To qualify for baccalaureate degrees, students of Emory College must fulfill distribution requirements that ensure both basic competency in essential skills and a general knowledge of each of the major areas of human inquiry, and they must fulfill major requirements that ensure a command of the area of inquiry of most interest to them. Since these requirements permit flexibility and also reserve a substantial portion of each course of study for free electives, students work with faculty and student advisers to fashion programs that fit their individual interests. In this way Emory not only prepares students to face demanding tasks and complex problems but also introduces them to the full range of human achievement and aspiration in the hope of deepening their most searching questions and intensifying their resolve to attain their life goals.
To encourage full participation in its programs, Emory College encourages students to partake of an active residential life on campus. The college’s commitment to campus residence reflects its conviction that largeness of mind and spirit may be learned in dormitories and concert halls, on stages and playing fields, as well as in classrooms, laboratories, and libraries. Students are, therefore, encouraged to participate in cocurricular activities that range from lectures, colloquia, and symposia, to concerts, exhibits, and plays, to intercollegiate and intramural sports, to scores of social clubs, civic organizations, and religious groups.
Although the college faculty is deeply committed both to discovering knowledge through scholarship and research and to communicating it through teaching, it also values informal interaction with students through advising programs and cocurricular activities. Students who become members of the Emory community should expect, therefore, to meet challenges in a variety of contexts and to learn from other students as well as from the faculty and staff.
Members of the college also join members of other divisions of the University in bringing distinguished guests for comprehensive symposia or consultations on themes of common interest. The Carter Center of Emory University regularly sponsors major consultations. Topics have focused on the Near East, national health policy, arms control and international security, reinforcing democracy in the Americas, global health, the Middle East, and women in the Constitution.
Surrounded by a hilly residential section of Atlanta called Druid Hills, the Emory campus combines natural beauty with historic interest. Peavine Creek, a branch of Peachtree Creek, winds through the campus. Flowering shrubs—azaleas, dogwoods, and redbuds—abound; and towering trees—magnolias, maples, oaks, and pines—provide shade. Several buildings on the main quadrangle are listed in the National Register of Historic Places, and several markers on the campus commemorate historic events.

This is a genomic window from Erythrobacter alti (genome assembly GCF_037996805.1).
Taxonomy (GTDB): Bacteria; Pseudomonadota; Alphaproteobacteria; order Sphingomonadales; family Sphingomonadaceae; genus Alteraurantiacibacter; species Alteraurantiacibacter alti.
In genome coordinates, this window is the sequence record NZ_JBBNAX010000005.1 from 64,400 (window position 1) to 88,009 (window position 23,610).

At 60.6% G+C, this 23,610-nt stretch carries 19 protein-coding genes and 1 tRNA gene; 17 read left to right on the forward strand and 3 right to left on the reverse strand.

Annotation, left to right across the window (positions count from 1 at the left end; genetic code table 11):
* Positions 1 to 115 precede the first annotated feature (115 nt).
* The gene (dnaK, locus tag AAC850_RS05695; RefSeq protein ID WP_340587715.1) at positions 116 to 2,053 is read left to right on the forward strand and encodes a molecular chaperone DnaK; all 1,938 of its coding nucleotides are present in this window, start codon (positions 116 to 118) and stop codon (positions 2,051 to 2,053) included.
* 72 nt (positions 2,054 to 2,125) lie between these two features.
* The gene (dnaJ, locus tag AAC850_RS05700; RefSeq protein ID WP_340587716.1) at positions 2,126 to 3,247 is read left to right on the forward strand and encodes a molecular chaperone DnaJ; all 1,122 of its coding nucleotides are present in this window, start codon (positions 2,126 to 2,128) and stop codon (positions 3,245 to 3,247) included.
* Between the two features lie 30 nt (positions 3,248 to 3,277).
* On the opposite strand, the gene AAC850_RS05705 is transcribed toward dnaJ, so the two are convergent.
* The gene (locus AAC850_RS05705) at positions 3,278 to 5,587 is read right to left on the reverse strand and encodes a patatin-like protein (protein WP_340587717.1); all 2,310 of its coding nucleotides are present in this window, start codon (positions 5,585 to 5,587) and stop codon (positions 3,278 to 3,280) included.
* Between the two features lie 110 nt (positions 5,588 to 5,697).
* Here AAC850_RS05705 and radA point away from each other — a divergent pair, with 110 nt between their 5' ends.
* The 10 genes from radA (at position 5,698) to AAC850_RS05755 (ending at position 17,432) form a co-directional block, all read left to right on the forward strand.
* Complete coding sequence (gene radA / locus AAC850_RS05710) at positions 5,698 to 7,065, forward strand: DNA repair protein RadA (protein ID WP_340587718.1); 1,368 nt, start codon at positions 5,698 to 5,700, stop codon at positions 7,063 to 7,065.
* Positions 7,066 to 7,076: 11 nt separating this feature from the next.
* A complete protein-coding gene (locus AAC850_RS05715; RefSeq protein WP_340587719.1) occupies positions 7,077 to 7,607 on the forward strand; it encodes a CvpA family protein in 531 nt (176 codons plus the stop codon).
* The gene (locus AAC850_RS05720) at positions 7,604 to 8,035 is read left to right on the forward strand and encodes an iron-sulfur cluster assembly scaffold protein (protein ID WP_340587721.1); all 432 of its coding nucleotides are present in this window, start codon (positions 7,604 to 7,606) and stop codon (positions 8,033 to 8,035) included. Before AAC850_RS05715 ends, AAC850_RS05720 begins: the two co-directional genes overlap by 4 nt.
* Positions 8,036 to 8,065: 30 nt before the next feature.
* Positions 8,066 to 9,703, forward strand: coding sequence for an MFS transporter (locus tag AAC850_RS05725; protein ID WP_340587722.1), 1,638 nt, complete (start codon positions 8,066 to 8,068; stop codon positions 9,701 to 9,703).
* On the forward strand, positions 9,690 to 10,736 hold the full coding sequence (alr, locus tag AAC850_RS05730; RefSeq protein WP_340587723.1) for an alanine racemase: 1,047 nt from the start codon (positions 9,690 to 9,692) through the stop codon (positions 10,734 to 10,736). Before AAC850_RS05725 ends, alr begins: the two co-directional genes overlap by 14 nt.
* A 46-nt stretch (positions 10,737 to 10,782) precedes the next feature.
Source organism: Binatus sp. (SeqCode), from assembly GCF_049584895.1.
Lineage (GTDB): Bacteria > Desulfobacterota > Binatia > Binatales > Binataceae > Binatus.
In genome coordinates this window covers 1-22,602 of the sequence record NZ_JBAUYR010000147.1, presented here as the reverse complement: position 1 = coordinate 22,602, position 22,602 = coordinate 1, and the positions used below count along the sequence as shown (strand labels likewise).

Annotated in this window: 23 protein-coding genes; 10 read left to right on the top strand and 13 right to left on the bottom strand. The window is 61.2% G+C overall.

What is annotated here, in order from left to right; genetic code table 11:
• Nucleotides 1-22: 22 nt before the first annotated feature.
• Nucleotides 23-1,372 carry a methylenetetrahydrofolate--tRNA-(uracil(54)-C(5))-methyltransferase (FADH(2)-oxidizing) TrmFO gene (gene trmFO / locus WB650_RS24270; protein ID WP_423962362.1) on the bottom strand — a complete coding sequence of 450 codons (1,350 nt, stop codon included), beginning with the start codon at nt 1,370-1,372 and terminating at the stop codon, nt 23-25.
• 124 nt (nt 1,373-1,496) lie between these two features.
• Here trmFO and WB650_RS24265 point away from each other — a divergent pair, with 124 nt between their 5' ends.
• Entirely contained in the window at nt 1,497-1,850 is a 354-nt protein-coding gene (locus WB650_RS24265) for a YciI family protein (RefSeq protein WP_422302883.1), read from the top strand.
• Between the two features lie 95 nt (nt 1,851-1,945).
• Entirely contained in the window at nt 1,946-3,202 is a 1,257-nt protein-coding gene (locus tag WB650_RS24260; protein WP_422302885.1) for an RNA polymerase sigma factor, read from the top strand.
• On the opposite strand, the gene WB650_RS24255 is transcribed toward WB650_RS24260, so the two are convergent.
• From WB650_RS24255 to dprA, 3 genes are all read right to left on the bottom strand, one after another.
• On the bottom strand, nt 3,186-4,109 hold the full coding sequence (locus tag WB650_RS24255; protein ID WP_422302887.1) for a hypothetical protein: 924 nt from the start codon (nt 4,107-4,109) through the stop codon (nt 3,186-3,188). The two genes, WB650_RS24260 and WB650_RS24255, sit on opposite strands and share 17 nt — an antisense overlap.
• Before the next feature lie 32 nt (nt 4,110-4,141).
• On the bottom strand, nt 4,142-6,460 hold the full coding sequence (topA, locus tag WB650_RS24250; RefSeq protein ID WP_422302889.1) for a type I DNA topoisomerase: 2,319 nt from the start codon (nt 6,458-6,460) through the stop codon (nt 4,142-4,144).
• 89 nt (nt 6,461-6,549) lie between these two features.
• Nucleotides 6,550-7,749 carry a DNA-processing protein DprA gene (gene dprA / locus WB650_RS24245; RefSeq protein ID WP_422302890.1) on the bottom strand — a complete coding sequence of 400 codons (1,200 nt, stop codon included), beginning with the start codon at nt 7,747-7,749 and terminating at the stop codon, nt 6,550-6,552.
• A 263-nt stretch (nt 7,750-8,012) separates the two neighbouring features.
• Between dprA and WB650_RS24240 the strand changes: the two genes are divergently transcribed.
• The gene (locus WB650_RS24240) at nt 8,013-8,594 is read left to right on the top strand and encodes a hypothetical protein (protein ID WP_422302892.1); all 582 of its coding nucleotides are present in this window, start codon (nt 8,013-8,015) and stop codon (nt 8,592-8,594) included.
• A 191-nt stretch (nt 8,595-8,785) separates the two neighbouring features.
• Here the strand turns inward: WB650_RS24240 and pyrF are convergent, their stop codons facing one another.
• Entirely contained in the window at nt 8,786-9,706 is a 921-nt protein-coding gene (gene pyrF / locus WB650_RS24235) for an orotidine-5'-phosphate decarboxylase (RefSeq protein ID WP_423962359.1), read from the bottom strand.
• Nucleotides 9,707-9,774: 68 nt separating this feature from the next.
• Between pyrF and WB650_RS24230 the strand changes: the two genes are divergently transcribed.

A few miles south and west of the campus, the center of Atlanta bustles with activities stimulated by government, business, and transportation as well as research, education, and culture. A contemporary city of energy and charm, Atlanta has increasingly gained national and international prominence. This was highlighted by its selection as the host of the 1996 Olympic Games. It is the home of some twenty colleges and universities, including Agnes Scott College, the Atlanta College of Art, Clark Atlanta University, the Georgia Institute of Technology, Georgia State University, Morris Brown College, Morehouse College, Oglethorpe University, and Spelman College. Several professional sports teams are based in the city. Opera and theater have been strong since the opening of DeGive’s Opera House in 1893. Today Atlanta’s Woodruff Arts Center includes the High Museum of Art and the Alliance Theatre as well as the Atlanta Symphony and Chorus.
Located more than one thousand feet above sea level, Atlanta offers four distinct seasons. A few hours north of the city, students hike on the Appalachian Trail, canoe and raft on the Chattooga, Chestatee, and Hiawassee rivers, or ski on Sugar Mountain. East and south, they swim and sun on the coasts of South Carolina, Georgia, and Florida. Through organizations such as Volunteer Emory, the college encourages students to explore the city of Atlanta and the region surrounding it and to contribute to the lives of other people—its hope being that the education and the lives of all of its students will be enriched both by their human and civic concerns and by their work and play.
Emory University is accredited by the Southern Association of Colleges and Schools Commission on Colleges to award associate, baccalaureate, master's, doctorate and professional degrees. Contact the Commission on Colleges at 1866 Southern Lane, Decatur, Georgia 30033-4097 or call 404.679.4500 for questions about the accreditation of Emory.